U.S. President Barack Obama is set to offer a plan Tuesday to cut corporate tax rates in exchange for new job programs.
The American leader and his political opponents in Congress have been stymied in efforts to craft a "grand bargain" to overhaul the government's complex tax laws for businesses and individuals, while cutting spending to rein in growth of the country's long-term debt.
But Obama, in a speech at a giant product distribution center for retailer Amazon.com in Tennessee, hopes to end the stalemate by focusing only on corporate tax changes and linking them to creation of more middle-class jobs.
The U.S. has some of the world's highest business tax rates. A White House aide said Mr. Obama will advocate trimming the corporate tax rate from 35 to 28 percent, with an even lower 25 percent rate for manufacturers. In exchange, the aide said Obama wants to end a variety of current corporate tax breaks.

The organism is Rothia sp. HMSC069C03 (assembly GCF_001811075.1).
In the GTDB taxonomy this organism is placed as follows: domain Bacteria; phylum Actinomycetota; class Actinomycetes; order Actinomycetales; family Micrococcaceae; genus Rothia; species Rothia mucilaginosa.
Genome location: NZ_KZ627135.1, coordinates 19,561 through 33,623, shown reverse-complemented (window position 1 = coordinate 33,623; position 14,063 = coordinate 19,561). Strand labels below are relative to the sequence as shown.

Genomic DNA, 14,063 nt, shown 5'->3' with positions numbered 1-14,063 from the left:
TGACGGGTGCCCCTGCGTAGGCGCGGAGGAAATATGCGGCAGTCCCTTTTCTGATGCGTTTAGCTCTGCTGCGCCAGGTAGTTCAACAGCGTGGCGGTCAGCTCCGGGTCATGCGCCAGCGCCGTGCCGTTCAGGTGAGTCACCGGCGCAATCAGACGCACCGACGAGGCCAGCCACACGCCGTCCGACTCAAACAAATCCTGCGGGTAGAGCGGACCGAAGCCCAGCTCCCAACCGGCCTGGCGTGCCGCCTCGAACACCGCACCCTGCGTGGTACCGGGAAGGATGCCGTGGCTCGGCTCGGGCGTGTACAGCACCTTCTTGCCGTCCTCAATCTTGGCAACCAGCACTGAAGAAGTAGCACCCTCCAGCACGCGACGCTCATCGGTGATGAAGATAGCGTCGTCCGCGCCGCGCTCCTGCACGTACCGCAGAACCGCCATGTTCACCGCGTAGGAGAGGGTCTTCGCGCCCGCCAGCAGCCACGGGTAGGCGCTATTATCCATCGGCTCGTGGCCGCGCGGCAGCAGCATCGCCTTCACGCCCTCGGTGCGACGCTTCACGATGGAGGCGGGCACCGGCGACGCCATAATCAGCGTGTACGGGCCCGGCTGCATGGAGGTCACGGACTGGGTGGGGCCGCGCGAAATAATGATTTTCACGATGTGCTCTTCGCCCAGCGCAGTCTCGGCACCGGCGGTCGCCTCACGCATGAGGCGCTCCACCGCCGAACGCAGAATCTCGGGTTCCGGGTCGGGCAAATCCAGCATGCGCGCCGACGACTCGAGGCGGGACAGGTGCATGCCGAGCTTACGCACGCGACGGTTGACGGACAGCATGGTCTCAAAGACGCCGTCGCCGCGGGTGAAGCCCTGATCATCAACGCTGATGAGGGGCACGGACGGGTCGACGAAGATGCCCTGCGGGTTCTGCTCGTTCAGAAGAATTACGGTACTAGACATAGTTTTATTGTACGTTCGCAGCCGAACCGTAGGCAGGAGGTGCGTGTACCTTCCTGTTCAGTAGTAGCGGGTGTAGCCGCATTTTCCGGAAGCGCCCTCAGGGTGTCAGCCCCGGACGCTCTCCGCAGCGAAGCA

The tax changes, including a fee on U.S. corporate earnings in offshore accounts, would produce a one-time tax windfall that Obama wants to spend on job creation, such as construction work to fix the country's aging roads and bridges. Obama's aides did not say how big the windfall might be.
It is uncertain whether Obama, a Democrat in his second term as president, can reach agreement with Republican opponents who control the House of Representatives and have adamantly opposed his efforts to boost taxes on the wealthiest Americans.
The president has offered to trim spending on government health care plans for poor and older Americans, but he also says the country needs more tax revenue to fund programs to boost the slowly improving national economy and trim the government's chronic budget deficits.
In Washington, policy makers at the U.S. central bank, the Federal Reserve, are meeting. They are considering when they might begin to trim their $85-billion-a-month purchase of securities they have used to pump more money into the U.S. economy, the world's largest. They plan to announce any policy changes on Wednesday.